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7 Ways Of Financing A Small Business

Whether you are starting your small business, or planning to invest to grow an already existing business, you will come to a time when you need to find extra cash.

Here are seven ways you could finance your small business.

But first, we should discuss the good and bad reasons why you are seeking the extra cash to invest in your business.

Good reasons to invest in your business include starting a business with a proven market or product and expanding a profitable business. Starting a business with a totally new idea is riskier, so if you are borrowing money or investing your own savings, you should be aware of the higher risk involved.

A bad reason to invest more in your business is if it is already showing signs of financial stress – a consistent history of making losses or showing negative cash flow trends. If this is the case, you should first look at how you can turn the business around to make a profit, or ways to improve cash flow. You must make sure that in investing more money you are not throwing good money after bad.

However, let’s assume that you have genuine, sound reasons to invest more in your business. What are the ways of financing a small business?

 

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1 Borrowing On Your Home

The first source is borrowing on the value of your home. This method means that, technically, you are taking out a personal loan from your bank, and then introducing that “personal” cash into your business. The business does not owe the bank – you owe the bank.

The process of the repayment is actually in two stages – the business repays you, and then you re;pay the bank.

The “pros” of this method is that it is relatively easy and cheap. Generally, home mortgages are cheaper than business loans. Home mortgages are a bank’s bread and butter so their procedures should be relatively efficient and take you less time. The terms of home mortgages can be over a long period – perhaps up to 25 or 30 years, meaning repayments are less on a month by month basis.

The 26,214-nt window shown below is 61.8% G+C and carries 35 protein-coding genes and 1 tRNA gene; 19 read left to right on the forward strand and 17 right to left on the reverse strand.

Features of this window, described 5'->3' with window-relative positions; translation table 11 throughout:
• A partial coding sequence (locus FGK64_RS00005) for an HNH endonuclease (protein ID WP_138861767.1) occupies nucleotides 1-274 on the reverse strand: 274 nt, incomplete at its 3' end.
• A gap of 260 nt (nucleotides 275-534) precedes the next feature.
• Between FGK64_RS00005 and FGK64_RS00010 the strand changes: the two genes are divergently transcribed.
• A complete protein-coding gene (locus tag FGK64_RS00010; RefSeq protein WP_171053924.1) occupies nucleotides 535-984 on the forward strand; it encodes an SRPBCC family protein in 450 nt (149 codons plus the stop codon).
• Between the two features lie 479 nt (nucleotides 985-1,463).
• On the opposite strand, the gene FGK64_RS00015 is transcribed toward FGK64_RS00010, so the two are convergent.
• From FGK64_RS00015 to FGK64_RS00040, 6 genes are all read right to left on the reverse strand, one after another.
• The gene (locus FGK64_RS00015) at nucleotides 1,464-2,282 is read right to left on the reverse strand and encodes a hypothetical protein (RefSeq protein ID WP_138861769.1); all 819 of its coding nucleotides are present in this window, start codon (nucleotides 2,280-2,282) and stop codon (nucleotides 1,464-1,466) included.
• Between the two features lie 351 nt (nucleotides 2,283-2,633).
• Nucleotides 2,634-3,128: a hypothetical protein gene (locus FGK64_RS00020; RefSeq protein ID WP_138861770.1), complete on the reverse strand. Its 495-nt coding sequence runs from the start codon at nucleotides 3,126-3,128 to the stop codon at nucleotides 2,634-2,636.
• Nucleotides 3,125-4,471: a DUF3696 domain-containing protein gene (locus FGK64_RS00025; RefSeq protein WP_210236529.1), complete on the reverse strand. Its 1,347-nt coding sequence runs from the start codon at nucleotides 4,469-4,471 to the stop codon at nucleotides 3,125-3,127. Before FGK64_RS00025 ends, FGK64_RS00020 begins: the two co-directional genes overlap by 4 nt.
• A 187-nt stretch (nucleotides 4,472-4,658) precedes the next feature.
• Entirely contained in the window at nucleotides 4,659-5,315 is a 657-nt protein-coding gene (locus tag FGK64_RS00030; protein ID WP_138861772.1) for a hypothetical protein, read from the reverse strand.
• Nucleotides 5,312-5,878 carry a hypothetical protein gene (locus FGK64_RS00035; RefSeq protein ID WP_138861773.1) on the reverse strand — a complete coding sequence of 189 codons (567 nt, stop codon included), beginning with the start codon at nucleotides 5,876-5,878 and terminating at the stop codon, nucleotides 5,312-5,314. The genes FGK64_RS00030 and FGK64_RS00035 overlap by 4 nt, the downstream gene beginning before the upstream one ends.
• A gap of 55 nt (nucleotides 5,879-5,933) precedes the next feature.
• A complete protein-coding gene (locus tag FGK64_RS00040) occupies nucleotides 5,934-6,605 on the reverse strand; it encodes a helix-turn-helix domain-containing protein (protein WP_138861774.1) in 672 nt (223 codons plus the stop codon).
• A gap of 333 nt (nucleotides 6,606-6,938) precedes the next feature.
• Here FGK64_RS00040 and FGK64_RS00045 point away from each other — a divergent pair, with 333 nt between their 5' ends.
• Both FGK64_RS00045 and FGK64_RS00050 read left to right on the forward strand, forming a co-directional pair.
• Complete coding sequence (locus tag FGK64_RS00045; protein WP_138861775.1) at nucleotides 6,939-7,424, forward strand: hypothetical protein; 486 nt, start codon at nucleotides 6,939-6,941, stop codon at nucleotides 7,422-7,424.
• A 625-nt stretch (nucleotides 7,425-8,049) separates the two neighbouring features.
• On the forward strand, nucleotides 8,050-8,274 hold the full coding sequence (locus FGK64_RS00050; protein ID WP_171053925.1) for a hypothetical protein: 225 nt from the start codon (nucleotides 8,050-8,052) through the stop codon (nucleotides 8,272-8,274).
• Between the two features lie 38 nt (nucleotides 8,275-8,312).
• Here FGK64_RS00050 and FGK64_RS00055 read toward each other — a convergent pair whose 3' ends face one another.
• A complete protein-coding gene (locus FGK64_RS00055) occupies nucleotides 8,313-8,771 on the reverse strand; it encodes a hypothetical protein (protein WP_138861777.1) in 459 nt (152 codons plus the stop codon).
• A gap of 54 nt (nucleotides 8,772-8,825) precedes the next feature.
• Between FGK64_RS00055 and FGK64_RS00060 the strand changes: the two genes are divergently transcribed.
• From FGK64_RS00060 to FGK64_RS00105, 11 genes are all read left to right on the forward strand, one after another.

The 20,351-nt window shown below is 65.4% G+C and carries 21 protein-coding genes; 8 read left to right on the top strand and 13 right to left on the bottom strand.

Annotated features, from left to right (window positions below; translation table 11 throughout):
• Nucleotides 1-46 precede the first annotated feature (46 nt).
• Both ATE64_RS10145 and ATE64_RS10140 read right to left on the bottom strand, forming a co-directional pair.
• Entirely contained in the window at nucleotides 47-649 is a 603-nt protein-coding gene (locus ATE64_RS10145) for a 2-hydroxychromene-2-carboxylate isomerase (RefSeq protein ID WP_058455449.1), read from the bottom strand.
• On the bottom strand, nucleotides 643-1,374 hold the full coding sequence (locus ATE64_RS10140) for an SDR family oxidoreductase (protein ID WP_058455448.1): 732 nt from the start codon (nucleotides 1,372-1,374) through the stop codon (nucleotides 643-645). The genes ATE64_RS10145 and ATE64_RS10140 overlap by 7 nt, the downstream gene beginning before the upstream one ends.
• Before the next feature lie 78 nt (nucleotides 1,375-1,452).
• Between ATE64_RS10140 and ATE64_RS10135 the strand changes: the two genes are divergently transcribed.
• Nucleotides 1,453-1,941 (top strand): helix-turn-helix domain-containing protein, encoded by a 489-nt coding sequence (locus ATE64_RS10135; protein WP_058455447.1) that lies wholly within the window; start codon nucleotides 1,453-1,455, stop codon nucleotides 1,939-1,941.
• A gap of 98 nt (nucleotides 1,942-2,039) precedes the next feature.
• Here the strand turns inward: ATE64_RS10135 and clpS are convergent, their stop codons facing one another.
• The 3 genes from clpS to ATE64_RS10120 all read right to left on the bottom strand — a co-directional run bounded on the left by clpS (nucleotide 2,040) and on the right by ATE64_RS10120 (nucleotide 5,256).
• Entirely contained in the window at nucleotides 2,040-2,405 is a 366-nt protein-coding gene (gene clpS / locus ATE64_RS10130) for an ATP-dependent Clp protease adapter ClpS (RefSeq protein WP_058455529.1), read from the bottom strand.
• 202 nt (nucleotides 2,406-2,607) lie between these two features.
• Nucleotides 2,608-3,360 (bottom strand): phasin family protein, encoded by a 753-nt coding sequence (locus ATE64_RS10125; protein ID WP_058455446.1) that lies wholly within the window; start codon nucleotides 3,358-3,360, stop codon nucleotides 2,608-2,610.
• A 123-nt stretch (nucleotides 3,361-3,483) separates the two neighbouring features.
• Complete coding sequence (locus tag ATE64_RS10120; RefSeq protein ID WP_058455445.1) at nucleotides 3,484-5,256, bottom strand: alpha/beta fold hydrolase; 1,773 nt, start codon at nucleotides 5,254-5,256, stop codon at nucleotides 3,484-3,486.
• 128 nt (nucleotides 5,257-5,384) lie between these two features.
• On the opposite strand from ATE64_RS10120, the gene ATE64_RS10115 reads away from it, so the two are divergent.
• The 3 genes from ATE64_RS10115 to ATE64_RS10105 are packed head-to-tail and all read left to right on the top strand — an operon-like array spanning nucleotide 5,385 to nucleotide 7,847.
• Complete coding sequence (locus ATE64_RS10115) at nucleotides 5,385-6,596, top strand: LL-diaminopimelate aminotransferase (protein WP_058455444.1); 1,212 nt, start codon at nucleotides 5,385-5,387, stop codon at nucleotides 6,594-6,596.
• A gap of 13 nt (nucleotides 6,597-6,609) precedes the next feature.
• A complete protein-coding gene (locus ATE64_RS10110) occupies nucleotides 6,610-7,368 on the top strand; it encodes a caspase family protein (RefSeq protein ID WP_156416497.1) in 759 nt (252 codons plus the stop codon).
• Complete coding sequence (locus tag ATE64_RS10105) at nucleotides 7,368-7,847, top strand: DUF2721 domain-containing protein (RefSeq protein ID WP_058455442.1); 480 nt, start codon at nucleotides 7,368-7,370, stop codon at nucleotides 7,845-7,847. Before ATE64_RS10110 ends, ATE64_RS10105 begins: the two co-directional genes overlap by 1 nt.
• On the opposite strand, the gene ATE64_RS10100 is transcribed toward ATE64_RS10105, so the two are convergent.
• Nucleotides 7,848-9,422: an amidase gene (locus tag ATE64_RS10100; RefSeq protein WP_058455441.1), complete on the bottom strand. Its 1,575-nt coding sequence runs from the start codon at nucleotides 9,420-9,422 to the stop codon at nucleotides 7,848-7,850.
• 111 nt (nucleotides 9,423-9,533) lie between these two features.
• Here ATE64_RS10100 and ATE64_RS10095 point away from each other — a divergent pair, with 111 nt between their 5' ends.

The “cons” include the risk of losing your home if anything goes wrong with your business. The bank will not care if the business is having short-term difficulties because, remember that you owe are the borrower, not the business. All the bank sees is that you are not making the repayments. For some, this is a significant risk they would rather not take.

2 Business Borrowing

An alternative to a personal home mortgage is where the business takes the loan.

A bank will lend to your business directly, and in theory, if the business is unable to make repayments, the business has to face the consequences rather than you directly.

However, the bank may not only secure the loan over business assets, it may ask you to personally guarantee the business loan, or even put up your home as security. In either case, you will end up being liable for the loan if your business cannot make the repayments.

While this type of financing is “simple” and easily recognisable as a business loan, depending on the value and quality of the business assets, if you have to guarantee the loan or put up alternative security such as your home, it is no different from taking out a home mortgage from the point of view of risk. On top of that, a business loan will generally incur a higher rate of interest and will be for a shorter length of time like five to seven years. This will make monthly repayment higher.

3 Personal, Unsecured Loans

Depending on the amount that you want to borrow, banks may offer you a personal, unsecured loan.

Generally, these are for about a maximum of $20,000 and taken out in your name (not the business). The bank will not take security on the loan and they will only provide this if you can show a strong history of credit-worthiness. These will incur the highest rate of interest (because from the perspective of the bank, they have the highest risk of non-recovery).

If you have a short-term need for a smaller level of financing that you are certain that you can repay quickly, this is not a bad choice due to the speed by which it can be set up.

I would class using your credit card to fund this level of loan as a personal, unsecured loan – but be clear I do not recommend this because credit cards have the highest rate of interest and you could find yourself spiralling into debt more quickly.

4 Using Existing Savings

If you have personal savings that you can draw on, this would be the cheapest source of finance.

In effect, it costs you the opportunity cost of what you earn from those savings. For example, if those savings are in a low-interest paying savings account, in effect, the use of those savings will cost you the interest that you subsequently do not earn.

The question of risk will be dependant on what you are financing – a business decision rather than a financing decision.

One major advantage is that you finance your business while remaining beholden to nobody. A major disadvantage, of course, is that any loss means the loss of hard-earned savings.

When you consider this method of financing, do not – ever – use retirement savings such as a pension or superannuation plan. This is a specially designed type of saving for your retirement and should not ever be put at risk.

5 Borrowing From Friends Or Family

Don’t.

Just don’t.